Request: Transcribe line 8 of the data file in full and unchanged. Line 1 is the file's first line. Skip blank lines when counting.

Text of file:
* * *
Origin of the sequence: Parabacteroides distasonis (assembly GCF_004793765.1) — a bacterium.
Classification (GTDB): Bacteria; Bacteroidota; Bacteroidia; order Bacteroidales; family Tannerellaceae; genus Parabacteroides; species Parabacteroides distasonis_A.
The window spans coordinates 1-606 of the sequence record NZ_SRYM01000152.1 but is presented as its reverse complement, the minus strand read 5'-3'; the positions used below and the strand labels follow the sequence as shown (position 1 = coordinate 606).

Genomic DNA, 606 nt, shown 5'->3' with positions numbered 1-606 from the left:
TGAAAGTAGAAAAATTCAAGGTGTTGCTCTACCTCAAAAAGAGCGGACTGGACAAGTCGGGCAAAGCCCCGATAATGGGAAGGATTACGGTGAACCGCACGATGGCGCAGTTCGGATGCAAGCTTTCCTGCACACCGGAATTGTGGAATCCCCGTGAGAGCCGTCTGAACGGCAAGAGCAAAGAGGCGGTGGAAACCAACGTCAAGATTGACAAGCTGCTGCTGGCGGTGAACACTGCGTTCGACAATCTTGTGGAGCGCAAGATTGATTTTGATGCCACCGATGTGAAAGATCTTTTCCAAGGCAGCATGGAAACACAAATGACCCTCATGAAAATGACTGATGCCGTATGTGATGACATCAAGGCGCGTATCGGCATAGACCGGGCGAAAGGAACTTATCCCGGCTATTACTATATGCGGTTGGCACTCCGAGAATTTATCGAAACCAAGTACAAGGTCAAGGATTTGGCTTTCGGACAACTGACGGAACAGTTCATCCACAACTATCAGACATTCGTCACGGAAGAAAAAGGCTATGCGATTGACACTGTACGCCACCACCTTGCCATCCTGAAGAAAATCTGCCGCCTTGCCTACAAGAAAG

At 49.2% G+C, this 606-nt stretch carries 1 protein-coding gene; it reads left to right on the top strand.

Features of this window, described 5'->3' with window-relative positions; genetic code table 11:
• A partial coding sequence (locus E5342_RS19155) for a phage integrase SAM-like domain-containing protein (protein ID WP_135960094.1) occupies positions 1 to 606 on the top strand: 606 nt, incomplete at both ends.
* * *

• A partial coding sequence (locus E5342_RS19155) for a phage integrase SAM-like domain-containing protein (protein ID WP_135960094.1) occupies positions 1 to 606 on the top strand: 606 nt, incomplete at both ends.